Brexit Bulletin: Boris and the Pound
Today in Brexit: Boris Johnson remains the frontrunner to become prime minister, but he’s failing to charm currency markets.
The pound has been sliding down, and it could be partly because of Boris Johnson. With the latest round of voting for the next U.K. prime minister taking place today, former mayor and Brexiteer Johnson has secured his lead to such an extent that rivals are now battling among themselves to be the second name on the ballot paper.
It’s a truism that markets like certainty, so the extension of U.K. political turmoil was never going to be welcomed. But some analysts see a Johnson win sending the currency even lower as investors wake up to the renewed risk of a no-deal Brexit. According to Peter Kinsella, the global head of currency strategy at Union Bancaire Privee, Johnson is now priced in, but the EU reaction to him is not. As a result, “the optics for the pound by the end of July are going to look horrific.’’
Johnson will face a television debate for the first time Tuesday. No doubt his position on a no-deal Brexit will meet further scrutiny after he was accused of promising all things to all people. The U.K. currency hit the lowest since January on Monday, so you can guarantee the market will be watching what the frontrunner does next.
Britain’s next prime minister has probably already lost Scotland, write Alan Crawford and Rodney Jefferson in Bloomberg Businessweek.
Rory Stewart, the rank outsider in the leadership contest, is suddenly winning support and giving his bigger-name rivals a reason to worry, write Bloomberg’s Tim Ross and Alex Morales.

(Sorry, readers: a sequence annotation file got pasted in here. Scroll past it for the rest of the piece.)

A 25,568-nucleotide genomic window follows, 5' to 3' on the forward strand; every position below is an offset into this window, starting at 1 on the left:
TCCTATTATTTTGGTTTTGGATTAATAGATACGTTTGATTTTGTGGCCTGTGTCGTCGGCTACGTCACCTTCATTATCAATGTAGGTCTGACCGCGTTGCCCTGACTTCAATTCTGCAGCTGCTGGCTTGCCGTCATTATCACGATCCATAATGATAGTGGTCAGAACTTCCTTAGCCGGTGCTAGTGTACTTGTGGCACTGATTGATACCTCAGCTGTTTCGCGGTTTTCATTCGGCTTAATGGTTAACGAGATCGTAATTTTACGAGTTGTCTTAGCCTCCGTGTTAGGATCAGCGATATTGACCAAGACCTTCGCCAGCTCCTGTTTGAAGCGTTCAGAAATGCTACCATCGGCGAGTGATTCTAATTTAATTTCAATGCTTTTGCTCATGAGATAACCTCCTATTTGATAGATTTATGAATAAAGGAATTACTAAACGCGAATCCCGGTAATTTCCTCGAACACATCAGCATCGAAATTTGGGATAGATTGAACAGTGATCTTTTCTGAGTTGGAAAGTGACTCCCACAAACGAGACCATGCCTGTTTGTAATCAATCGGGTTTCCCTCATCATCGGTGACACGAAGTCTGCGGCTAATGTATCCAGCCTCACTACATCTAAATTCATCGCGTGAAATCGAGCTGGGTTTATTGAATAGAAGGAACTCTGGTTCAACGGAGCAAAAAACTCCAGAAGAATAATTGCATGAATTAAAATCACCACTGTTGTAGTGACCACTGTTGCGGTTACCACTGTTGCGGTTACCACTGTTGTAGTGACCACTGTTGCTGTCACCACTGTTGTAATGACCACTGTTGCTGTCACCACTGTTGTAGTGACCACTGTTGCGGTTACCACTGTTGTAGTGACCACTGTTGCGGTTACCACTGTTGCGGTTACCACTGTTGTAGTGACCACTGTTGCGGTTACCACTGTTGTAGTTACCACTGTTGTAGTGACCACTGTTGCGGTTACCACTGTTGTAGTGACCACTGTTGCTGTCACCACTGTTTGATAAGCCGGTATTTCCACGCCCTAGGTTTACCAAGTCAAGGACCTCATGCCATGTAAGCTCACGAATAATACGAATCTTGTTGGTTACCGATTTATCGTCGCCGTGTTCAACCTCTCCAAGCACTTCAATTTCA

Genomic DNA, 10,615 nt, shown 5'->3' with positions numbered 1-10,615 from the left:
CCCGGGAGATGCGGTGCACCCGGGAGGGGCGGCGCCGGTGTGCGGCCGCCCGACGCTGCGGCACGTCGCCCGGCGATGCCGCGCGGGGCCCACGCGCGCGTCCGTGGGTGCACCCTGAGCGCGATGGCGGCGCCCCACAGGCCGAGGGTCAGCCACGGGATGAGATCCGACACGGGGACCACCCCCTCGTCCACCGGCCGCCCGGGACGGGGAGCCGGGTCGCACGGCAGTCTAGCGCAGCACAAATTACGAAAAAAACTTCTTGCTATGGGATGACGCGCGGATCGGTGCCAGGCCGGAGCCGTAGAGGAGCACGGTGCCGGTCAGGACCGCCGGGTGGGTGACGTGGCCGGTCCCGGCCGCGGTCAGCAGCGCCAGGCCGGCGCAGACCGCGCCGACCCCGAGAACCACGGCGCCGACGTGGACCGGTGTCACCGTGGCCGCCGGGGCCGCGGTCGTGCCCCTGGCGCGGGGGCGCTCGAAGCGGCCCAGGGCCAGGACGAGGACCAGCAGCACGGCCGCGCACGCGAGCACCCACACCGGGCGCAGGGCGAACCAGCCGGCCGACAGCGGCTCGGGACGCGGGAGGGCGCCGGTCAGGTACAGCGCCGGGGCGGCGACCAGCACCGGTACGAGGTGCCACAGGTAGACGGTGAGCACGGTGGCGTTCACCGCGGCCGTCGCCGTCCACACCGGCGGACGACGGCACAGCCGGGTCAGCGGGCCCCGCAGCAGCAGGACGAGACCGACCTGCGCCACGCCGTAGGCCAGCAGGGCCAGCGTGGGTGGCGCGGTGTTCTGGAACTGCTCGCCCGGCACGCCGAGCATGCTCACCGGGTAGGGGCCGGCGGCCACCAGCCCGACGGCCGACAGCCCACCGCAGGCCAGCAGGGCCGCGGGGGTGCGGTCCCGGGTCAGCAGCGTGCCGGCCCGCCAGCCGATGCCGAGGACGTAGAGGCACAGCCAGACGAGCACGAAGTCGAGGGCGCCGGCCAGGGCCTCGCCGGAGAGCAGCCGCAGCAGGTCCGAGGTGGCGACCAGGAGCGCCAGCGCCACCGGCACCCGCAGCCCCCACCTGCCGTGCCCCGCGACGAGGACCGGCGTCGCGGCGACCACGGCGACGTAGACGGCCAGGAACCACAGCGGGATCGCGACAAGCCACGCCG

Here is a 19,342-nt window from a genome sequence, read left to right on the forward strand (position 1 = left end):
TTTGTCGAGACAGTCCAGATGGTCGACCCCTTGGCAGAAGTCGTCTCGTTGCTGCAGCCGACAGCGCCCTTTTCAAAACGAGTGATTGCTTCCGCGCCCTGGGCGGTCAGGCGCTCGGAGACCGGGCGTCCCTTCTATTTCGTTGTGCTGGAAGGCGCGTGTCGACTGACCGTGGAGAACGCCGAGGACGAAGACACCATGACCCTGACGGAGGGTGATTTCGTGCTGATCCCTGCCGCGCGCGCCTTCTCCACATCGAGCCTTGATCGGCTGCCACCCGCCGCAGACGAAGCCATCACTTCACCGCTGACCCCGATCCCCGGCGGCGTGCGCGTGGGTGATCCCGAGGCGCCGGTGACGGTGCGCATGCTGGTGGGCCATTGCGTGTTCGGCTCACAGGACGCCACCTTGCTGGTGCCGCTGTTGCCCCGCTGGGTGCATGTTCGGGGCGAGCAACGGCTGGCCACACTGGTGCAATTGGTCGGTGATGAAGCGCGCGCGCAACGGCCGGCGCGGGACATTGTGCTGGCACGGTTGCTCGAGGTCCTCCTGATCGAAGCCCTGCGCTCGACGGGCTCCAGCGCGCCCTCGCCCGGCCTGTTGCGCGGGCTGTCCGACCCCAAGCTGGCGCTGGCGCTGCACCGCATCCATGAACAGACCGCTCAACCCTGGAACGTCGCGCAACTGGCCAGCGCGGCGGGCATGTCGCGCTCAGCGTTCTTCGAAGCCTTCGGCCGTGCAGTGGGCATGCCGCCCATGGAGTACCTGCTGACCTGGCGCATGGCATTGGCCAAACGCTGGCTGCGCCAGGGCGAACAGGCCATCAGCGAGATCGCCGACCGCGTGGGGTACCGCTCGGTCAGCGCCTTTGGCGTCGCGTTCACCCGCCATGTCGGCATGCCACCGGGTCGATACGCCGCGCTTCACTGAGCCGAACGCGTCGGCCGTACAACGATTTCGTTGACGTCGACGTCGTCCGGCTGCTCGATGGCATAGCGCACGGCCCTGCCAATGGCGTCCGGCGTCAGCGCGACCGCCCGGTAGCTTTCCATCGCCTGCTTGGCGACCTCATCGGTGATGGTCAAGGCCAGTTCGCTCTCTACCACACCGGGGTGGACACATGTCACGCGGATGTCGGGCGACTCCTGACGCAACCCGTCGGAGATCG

- Theresa May could still make an impact before she leaves Downing Street and push for a referendum with the options of her deal, leaving without a deal or staying in the EU, writes Polly Toynbee in the Guardian.
Brexit in Brief
Policy Shift | A second Brexit referendum is the “least worst option,” and Labour should back it even though it could lose some voters, the party’s deputy leader, Tom Watson, said in a BBC interview.
Promises Promises | Boris Johnson may be giving Conservatives contradictory promises on Brexit to win their backing, according to the Guardian. He is said to have told leading euroskeptics that May’s Brexit deal is “dead,” while reassuring moderate Conservatives he won’t leave the bloc with no deal.
Knock Out | Michael Gove is attempting to halt the momentum gathering behind leadership race outsider Rory Stewart, telling the Times he believes the final two candidates in the race should be Brexiteers.
On the Markets | The Bank of England will announce its latest policy decision Thursday, but the markets are likely to ignore even a hawkish Mark Carney as Brexit continues to complicate the outlook.
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